Sarah has a particular interest in obese children and adolescents that are at risk of, or have been diagnosed with, type 2 diabetes. Type 2 diabetes, once known as mature onset diabetes, is frequently perceived to be a milder form of diabetes. However, type 2 diabetes diagnosed in adolescence or young adulthood is more lethal and associated with a greater mortality, more complications and unfavourable cardiovascular disease risk factors than type 1 diabetes. Current research projects, including randomised control trials, are examining the effects of different diets on weight loss and metabolic markers. The diets have included manipulating the macronutrient (protein/carbohydrate) and trialing a very low energy diet (shakes/bars) to cure type 2 diabetes. Her research team is about to commence a study examining the effect of intermittent fasting, popularised as the 5:2 diet.
Sarah is collaborating with researchers from the Kids Cancer Centre, SCHN to establish interventions to prevent the onset of obesity and related co-morbidities in childhood cancer survivors. She is also collaborating with Professor Jennie Brand-Miller examining the effect of a low glycaemic diet in pregnancy on infant growth and body composition. In addition to intervention studies, Sarah is also involved in cohort and epidemiological studies. She has undertaken secondary data analysis and published results from Australian National Surveys, the UK Avon Longitudinal Study of Parents and Children (ALSPAC) and a survey of Han children living in Chongqing, south-west China.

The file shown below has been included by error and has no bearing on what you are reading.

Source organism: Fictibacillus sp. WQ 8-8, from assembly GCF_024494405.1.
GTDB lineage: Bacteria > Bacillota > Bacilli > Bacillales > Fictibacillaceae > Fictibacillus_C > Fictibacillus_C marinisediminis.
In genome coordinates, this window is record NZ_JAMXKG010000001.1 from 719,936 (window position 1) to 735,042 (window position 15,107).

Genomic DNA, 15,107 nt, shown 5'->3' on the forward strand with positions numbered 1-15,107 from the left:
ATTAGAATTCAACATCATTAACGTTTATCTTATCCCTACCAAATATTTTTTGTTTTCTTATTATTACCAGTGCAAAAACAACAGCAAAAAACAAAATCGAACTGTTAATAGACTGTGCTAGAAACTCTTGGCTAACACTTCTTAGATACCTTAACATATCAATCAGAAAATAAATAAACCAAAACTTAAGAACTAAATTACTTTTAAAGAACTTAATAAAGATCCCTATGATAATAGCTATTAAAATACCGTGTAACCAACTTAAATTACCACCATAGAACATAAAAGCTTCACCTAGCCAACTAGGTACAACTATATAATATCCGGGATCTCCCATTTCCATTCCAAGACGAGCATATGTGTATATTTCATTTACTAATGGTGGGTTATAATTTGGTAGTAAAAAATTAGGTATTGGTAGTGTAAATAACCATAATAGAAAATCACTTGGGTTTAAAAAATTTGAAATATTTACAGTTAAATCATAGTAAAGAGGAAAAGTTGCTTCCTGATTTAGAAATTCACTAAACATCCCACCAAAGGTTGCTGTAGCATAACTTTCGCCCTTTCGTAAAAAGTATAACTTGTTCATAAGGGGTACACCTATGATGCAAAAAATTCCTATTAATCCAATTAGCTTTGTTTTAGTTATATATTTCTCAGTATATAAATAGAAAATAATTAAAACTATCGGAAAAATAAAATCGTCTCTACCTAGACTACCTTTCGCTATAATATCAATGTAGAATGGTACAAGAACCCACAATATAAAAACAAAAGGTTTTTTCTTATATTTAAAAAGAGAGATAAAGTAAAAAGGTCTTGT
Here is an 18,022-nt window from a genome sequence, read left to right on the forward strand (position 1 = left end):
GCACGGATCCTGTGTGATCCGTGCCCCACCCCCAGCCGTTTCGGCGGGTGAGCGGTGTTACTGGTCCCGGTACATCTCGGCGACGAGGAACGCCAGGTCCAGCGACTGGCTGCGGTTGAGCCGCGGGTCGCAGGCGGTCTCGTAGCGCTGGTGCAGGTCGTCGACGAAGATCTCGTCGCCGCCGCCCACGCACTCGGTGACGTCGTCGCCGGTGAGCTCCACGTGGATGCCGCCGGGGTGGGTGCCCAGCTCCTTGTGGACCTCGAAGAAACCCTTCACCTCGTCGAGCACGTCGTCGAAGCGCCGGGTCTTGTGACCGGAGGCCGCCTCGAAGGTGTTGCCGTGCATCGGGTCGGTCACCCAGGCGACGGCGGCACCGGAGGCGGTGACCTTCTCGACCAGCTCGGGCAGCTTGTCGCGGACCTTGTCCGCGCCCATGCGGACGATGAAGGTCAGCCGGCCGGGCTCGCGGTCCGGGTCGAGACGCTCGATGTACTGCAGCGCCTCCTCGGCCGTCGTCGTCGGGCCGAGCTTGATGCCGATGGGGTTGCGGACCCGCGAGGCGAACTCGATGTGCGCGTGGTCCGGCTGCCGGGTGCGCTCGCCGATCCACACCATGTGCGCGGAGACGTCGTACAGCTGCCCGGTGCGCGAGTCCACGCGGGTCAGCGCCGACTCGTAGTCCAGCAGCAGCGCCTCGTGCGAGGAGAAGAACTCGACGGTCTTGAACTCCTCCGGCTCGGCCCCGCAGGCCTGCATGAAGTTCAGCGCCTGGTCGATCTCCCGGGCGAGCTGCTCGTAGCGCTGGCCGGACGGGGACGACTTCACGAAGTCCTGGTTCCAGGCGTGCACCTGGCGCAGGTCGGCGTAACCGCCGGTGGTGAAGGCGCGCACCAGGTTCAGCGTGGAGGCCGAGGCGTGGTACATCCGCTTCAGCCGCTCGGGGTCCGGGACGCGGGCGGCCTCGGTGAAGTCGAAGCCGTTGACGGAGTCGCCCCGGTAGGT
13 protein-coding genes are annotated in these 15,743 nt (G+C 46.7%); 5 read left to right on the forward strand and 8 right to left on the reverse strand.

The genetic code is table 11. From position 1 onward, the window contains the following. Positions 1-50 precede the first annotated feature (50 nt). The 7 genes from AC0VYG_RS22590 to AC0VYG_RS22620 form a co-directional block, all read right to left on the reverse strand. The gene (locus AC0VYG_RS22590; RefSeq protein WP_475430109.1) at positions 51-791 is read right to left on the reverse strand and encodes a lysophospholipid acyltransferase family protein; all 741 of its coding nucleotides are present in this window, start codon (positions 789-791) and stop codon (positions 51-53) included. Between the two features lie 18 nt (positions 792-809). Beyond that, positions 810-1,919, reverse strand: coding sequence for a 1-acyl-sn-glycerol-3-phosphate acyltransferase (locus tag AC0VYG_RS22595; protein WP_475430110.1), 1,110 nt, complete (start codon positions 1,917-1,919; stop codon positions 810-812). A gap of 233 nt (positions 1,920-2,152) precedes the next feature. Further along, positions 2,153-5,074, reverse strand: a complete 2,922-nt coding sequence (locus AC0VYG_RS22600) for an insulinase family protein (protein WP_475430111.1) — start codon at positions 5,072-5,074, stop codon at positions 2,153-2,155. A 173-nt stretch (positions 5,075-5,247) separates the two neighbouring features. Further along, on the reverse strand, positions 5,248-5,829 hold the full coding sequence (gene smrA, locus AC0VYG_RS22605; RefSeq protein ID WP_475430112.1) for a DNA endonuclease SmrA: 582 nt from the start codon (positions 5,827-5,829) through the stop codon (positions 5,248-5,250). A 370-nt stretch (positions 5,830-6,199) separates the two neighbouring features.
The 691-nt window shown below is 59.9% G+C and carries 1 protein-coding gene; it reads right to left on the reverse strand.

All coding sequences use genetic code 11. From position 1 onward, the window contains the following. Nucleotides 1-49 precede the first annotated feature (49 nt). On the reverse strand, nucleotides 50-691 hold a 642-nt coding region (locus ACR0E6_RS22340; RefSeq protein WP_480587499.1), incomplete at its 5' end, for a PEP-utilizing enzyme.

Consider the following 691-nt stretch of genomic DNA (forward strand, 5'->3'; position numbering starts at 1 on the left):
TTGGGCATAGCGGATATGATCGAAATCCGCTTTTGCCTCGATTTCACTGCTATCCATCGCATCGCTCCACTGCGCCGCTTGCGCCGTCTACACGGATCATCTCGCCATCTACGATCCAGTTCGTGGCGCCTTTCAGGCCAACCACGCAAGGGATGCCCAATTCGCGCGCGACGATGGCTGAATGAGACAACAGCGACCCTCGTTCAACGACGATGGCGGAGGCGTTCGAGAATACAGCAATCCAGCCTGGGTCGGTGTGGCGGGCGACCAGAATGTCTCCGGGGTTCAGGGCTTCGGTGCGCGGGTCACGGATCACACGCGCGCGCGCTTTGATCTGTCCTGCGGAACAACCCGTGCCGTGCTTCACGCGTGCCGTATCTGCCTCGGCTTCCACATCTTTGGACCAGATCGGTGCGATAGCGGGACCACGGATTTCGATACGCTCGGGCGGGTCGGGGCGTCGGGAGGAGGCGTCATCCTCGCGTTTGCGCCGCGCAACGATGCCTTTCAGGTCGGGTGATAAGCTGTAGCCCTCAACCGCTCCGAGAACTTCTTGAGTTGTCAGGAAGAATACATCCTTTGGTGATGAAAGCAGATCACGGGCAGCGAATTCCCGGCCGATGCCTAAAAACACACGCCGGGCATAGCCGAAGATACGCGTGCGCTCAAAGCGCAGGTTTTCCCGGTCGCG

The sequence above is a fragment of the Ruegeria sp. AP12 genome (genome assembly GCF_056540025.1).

Sarah is a member of the Scientific Advisory Committee and subcommittee of the SCHN Human Research Ethics Committee and actively involved in the Nutrition Society of Australia (past Chair, Sydney Group) and the Australian Child and Adolescent Obesity Research Network. Between 2009 and 2013 she was a First Editor of the British Journal of Nutrition. Sarah has supervised a number of students undertaking Honours, Masters and PhDs.
Early career researcher (ECR) “Talk and cheese” seminar
Where: Doreen Dew lecture theatre
Date: Wednesday 30 July 2014
Topic: Aspects of supervision: Good and bad experiences
Speakers: Russell Dale and Yvonne Zurynski
Lunch will be provided.
Subsequent seminars will be held on:
Tuesday 16 September
Wednesday 29 October
These sessions are intentionally kept fairly informal with lots of time for open discussion and questions. This program has been developed to address ECR education needs identified in the DPCH ECR research study. Seminars will be held every two months and will address key topics that are relevant for all ECRs with clinical, basic-science and public health interests. This is an excellent opportunity to meet other ECRs and strengthen ties within the ECR community.
The target audience is all ECRs who are in the first 10 years post-PhD, however interested senior researchers and final-stage PhD students are also welcome.
The coordinators of these events are Wendy Gold, Patrina Caldwell, Karen Walker and Nigel Clarke. If you have any questions, please contact
Early career researcher (ECR) travel grants
The Sydney Medical School Early Career Researcher (ECR) Travel Grant Scheme is now open. Applications are invited from ECRs within ten years of PhD Award who hold an appointment up to Level C. The scheme is aimed at providing financial support of up to $2,500 for ECRs to present at and attend international conferences. Please note that in 2014 a three year exclusion period applies, i.e. applicants who have previously been awarded a Sydney Medical School ECR grant within three years at the time of closing will be ineligible in this round.